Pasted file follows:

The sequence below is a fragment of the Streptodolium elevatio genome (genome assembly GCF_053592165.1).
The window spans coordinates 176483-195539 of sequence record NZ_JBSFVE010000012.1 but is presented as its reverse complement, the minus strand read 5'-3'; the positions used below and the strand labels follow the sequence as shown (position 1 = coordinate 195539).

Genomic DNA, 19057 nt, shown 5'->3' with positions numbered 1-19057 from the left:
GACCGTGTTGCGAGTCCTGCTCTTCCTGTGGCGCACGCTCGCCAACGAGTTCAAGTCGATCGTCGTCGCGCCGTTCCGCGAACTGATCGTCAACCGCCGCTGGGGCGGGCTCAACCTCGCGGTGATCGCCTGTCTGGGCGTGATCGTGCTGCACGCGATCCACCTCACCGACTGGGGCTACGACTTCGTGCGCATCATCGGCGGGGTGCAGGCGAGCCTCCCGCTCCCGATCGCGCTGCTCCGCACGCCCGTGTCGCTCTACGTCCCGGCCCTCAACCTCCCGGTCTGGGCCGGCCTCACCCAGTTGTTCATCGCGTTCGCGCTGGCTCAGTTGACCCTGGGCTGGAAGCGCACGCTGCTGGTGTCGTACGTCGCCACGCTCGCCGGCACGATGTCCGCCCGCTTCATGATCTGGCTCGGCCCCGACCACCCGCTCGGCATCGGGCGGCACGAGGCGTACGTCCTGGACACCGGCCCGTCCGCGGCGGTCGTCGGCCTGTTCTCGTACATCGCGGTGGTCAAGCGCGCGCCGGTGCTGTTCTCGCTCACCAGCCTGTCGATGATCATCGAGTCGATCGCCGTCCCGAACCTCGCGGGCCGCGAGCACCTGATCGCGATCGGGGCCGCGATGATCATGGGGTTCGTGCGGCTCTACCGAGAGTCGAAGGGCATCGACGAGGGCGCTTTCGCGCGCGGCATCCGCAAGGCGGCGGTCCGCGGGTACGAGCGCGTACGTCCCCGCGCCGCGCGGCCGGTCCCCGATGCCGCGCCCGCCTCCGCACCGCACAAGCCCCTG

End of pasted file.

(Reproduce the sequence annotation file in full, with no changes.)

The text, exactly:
The sequence below is a fragment of the Streptodolium elevatio genome (genome assembly GCF_053592165.1).
The window spans coordinates 176483-195539 of sequence record NZ_JBSFVE010000012.1 but is presented as its reverse complement, the minus strand read 5'-3'; the positions used below and the strand labels follow the sequence as shown (position 1 = coordinate 195539).

Genomic DNA, 19057 nt, shown 5'->3' with positions numbered 1-19057 from the left:
GACCGTGTTGCGAGTCCTGCTCTTCCTGTGGCGCACGCTCGCCAACGAGTTCAAGTCGATCGTCGTCGCGCCGTTCCGCGAACTGATCGTCAACCGCCGCTGGGGCGGGCTCAACCTCGCGGTGATCGCCTGTCTGGGCGTGATCGTGCTGCACGCGATCCACCTCACCGACTGGGGCTACGACTTCGTGCGCATCATCGGCGGGGTGCAGGCGAGCCTCCCGCTCCCGATCGCGCTGCTCCGCACGCCCGTGTCGCTCTACGTCCCGGCCCTCAACCTCCCGGTCTGGGCCGGCCTCACCCAGTTGTTCATCGCGTTCGCGCTGGCTCAGTTGACCCTGGGCTGGAAGCGCACGCTGCTGGTGTCGTACGTCGCCACGCTCGCCGGCACGATGTCCGCCCGCTTCATGATCTGGCTCGGCCCCGACCACCCGCTCGGCATCGGGCGGCACGAGGCGTACGTCCTGGACACCGGCCCGTCCGCGGCGGTCGTCGGCCTGTTCTCGTACATCGCGGTGGTCAAGCGCGCGCCGGTGCTGTTCTCGCTCACCAGCCTGTCGATGATCATCGAGTCGATCGCCGTCCCGAACCTCGCGGGCCGCGAGCACCTGATCGCGATCGGGGCCGCGATGATCATGGGGTTCGTGCGGCTCTACCGAGAGTCGAAGGGCATCGACGAGGGCGCTTTCGCGCGCGGCATCCGCAAGGCGGCGGTCCGCGGGTACGAGCGCGTACGTCCCCGCGCCGCGCGGCCGGTCCCCGATGCCGCGCCCGCCTCCGCACCGCACAAGCCCCTG